Trip to Notre Dame shows the difference between Irish and Clemson
|Tuesday, May 30, 2017 8:23 AM- -|
Sometimes you have to see other places to make you appreciate what you have.
Excuse me for stepping away from recruiting for a day, but I wanted to relate part of our trip to Kentucky last week for the ACC Baseball Championship. My wife Nikki and I drove to Louisville but stayed with friends of ours just over the river in Indiana.
Because Clemson had two days in between games in the ACC’s ridiculous format, I mentioned to Nikki that we were as close to Chicago and venerable Wrigley Field as we would be all summer, so following Wednesday's interview session we drove to Chicago and took in that night’s Cubs game against the San Francisco. Send me an email and I’ll tell you all about our trip to Wrigley, but for now let me skip ahead to the following day.
We saw a few of the sights in Chicago – including Comiskey Park, Soldier Field, and Navy Pier, and I once again gave her the speech that, “We’re as close to Notre Dame as we’ll be in a while.” We left Chicago Thursday afternoon and drove the two hours into South Bend, Indiana.
I sent Clemson football SID (Sports Information Director) Tim Bourret a text asking what we should see while we were on Notre Dame’s campus. Bourret, a Notre Dame grad, quickly called us and said we might be passing on the interstate at some point – he was already in Lexington and was driving to Chicago for men’s golf.
He gave us the high points to see, and we happily cruised into Notre Dame. You have to understand my wife – she loves college football as much or more than any man you’ll see, and she was grinning from ear to ear as we turned the corner and saw Notre Dame Stadium. She gladly makes these side trips with me see to see campuses and stadiums, and she would rather roam around Notre Dame Stadium than go shopping (yes, I know, she’s a keeper).
We drove onto campus, and the names began to jump out of history at me – Leahy and Rockne and Parseghian and Holtz. The stadium is undergoing renovations, but we wandered around one of the quads and took the requisite picture with Touchdown Jesus in the background.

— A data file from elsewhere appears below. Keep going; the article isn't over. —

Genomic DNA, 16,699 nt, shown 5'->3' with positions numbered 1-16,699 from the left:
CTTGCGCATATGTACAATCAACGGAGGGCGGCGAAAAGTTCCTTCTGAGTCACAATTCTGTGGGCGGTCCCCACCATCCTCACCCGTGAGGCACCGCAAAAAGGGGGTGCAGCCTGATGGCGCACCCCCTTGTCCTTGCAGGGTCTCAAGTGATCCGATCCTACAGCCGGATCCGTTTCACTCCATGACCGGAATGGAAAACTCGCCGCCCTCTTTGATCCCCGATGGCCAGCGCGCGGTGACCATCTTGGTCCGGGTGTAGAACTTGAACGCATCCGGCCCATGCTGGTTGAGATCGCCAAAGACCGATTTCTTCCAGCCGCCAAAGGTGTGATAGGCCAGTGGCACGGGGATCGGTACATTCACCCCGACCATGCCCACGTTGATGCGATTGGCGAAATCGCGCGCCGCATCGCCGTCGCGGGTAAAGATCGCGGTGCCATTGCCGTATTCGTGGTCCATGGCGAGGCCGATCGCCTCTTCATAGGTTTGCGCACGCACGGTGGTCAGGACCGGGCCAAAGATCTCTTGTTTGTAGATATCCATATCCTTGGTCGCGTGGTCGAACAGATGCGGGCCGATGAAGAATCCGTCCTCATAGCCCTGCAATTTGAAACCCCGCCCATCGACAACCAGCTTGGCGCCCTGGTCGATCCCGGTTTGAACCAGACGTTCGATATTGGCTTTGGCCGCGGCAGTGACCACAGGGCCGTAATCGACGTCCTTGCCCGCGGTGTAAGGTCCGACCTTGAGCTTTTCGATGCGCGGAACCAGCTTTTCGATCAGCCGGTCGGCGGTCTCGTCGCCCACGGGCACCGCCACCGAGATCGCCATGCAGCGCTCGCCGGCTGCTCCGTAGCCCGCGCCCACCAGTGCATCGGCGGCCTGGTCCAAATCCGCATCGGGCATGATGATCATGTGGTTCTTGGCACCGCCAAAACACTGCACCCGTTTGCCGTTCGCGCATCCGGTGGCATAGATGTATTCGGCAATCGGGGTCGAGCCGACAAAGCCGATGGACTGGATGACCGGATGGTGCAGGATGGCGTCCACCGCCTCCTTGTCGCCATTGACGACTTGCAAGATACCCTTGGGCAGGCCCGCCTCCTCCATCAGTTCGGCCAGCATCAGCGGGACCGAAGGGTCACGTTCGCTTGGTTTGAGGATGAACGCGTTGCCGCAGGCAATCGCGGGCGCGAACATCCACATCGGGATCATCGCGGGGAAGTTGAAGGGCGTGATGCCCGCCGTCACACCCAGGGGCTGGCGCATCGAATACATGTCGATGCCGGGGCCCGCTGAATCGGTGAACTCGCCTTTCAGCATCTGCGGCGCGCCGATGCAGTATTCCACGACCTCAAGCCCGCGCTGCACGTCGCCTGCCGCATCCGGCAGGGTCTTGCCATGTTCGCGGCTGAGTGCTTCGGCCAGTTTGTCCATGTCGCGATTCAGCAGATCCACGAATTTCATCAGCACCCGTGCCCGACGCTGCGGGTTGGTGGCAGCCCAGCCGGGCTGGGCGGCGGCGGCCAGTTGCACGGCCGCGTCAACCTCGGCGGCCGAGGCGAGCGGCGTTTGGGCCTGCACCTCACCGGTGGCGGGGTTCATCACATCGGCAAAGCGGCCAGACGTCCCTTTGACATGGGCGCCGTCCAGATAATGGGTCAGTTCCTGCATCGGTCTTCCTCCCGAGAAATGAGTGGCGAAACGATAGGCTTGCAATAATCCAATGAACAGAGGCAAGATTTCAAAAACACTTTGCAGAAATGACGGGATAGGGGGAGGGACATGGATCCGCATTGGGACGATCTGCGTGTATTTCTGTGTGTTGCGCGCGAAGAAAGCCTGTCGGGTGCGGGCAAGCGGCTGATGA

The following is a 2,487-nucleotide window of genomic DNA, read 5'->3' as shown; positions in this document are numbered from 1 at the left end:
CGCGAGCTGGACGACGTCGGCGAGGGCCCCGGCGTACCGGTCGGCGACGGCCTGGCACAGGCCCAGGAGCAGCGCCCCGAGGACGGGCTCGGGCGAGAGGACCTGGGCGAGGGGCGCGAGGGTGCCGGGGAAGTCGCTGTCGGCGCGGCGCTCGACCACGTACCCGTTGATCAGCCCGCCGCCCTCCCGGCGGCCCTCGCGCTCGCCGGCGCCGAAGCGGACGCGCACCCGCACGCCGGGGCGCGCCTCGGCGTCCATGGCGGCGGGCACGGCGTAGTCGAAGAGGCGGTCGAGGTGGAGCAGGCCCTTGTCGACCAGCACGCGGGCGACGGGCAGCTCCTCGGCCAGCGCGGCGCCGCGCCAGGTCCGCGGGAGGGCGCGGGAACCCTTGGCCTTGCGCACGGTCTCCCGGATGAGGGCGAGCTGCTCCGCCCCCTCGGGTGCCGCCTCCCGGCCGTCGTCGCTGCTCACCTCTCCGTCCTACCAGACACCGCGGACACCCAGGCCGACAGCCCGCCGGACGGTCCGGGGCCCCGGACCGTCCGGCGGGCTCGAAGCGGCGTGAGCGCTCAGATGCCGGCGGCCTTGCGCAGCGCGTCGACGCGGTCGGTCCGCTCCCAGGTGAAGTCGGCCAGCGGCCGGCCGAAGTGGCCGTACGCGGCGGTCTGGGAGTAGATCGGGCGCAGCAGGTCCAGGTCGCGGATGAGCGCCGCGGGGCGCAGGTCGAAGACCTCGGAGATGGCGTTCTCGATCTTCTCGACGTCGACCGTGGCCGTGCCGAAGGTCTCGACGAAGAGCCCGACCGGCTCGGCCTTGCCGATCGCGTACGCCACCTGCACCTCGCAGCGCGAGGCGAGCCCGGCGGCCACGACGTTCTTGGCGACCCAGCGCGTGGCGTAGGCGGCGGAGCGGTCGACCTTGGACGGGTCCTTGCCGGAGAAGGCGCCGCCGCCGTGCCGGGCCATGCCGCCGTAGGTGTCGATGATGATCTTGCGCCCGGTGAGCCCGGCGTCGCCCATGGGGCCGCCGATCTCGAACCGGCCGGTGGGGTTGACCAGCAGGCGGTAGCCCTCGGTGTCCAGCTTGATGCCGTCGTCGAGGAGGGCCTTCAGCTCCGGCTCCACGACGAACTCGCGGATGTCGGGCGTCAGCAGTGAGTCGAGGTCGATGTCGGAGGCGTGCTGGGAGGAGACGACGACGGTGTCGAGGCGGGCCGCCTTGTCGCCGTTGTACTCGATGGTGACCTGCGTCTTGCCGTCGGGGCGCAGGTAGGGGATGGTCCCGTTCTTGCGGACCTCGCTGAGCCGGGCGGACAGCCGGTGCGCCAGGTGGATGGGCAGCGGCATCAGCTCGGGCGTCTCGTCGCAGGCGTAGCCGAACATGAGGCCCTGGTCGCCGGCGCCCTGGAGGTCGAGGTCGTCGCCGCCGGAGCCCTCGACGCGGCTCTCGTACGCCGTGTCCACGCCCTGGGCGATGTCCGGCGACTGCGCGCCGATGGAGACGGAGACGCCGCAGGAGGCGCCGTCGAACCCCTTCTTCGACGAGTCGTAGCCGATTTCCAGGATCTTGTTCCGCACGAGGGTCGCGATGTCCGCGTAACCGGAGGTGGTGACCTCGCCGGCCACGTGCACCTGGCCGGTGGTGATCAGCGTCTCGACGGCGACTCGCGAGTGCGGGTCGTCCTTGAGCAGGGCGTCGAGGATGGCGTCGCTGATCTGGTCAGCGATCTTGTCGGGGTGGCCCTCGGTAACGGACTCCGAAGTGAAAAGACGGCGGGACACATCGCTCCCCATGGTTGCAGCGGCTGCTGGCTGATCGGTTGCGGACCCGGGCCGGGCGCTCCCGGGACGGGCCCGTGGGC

Bourret told us to step inside the Joyce Athletic and Convocation Center – the home to many Irish athletic programs – and head upstairs to the Sports Heritage Hall. The hall is a mini museum of Notre Dame sports history, complete with National Championship trophies and Heisman Trophies.
I was surprised that the hall was open – it was after six on a weekday – and it was not only open, we seemed to be the only people on the premises (and that is a huge building). We left and continued our journey around campus – the Lourdes Grotto, the Golden Dome and Basilica, Knute Rockne’s statue and Hammes Notre Dame Bookstore, which had two of Bourret’s books for sale out front.
The campus itself is gorgeous, and all of the buildings and athletic facilities drip with history and tradition. We went across the street to an Italian restaurant (Parisi’s) recommended by Bourret, who said it was a favorite of his good friend Digger Phelps. We didn’t find Digger, but we found a wonderful meal and we uploaded some of our photos to Facebook.
One of my friends asked me how Notre Dame’s facilities compare to Clemson’s, and my only response was: the two schools are so different, and the facilities are so different, it’s hard to compare.
I’ll explain. As I drove back to Louisville that night, I told Nikki that if I was a coach at Notre Dame, I simply take recruits on a tour of all the old buildings, of Heritage Hall, show them the names and the places that make up Irish lore, and tell them: Come be a part of this. Everything on the campus has a historical patina to it that makes you know it’s authentic.